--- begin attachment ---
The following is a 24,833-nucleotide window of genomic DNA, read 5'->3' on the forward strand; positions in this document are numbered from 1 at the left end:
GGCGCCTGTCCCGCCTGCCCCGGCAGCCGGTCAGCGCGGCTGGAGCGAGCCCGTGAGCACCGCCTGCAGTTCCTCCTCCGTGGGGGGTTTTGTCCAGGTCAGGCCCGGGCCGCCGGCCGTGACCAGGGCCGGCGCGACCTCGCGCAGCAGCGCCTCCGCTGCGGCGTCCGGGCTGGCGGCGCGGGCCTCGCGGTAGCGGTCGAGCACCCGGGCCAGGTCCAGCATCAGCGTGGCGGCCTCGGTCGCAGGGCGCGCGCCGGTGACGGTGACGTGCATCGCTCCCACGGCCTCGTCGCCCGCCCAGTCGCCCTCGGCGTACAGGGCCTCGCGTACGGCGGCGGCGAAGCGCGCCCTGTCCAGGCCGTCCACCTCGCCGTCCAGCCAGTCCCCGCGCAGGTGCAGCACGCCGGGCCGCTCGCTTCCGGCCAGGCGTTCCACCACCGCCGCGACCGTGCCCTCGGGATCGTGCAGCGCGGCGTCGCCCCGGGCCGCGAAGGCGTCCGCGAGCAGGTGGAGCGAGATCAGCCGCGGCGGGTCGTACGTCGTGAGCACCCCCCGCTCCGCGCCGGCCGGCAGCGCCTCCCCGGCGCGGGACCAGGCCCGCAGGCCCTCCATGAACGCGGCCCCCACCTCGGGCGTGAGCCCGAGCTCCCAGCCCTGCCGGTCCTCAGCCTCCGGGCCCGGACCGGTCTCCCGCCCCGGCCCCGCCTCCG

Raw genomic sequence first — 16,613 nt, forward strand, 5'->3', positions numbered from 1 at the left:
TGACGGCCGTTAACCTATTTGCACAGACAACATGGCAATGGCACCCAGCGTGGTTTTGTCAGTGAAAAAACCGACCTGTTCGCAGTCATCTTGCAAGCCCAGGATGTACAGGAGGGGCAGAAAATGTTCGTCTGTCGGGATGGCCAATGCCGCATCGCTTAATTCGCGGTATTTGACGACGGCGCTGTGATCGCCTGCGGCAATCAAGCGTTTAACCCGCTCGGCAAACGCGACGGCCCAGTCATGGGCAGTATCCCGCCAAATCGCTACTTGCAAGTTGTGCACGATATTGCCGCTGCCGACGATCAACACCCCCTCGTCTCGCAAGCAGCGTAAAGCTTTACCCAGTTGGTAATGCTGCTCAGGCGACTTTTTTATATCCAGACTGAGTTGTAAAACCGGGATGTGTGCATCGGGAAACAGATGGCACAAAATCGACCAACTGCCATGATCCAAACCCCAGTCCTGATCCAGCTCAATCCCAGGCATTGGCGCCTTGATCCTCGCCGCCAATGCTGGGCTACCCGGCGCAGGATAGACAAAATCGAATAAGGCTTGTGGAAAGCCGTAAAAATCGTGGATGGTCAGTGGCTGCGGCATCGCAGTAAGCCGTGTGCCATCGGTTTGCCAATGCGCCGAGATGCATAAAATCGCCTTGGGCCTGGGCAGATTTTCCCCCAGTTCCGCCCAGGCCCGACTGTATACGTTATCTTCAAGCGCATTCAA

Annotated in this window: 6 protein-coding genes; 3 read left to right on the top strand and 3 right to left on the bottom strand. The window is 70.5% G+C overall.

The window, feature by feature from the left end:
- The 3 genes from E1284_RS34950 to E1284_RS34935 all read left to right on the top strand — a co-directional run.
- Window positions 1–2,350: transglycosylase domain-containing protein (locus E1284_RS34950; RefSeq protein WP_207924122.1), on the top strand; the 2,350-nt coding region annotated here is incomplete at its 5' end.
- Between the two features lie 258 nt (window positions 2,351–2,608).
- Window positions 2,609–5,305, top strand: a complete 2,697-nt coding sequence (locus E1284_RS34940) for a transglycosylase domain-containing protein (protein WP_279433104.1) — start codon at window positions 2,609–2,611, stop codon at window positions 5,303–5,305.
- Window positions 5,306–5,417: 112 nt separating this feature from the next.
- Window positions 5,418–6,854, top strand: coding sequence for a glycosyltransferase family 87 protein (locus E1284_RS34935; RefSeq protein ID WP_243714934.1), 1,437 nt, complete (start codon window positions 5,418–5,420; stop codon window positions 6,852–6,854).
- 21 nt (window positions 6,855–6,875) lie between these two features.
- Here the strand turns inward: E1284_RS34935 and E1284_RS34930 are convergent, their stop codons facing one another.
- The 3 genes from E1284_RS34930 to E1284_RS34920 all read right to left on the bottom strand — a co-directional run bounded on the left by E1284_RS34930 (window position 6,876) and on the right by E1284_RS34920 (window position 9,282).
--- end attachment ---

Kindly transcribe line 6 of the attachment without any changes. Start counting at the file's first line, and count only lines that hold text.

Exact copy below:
The window, feature by feature from the left end: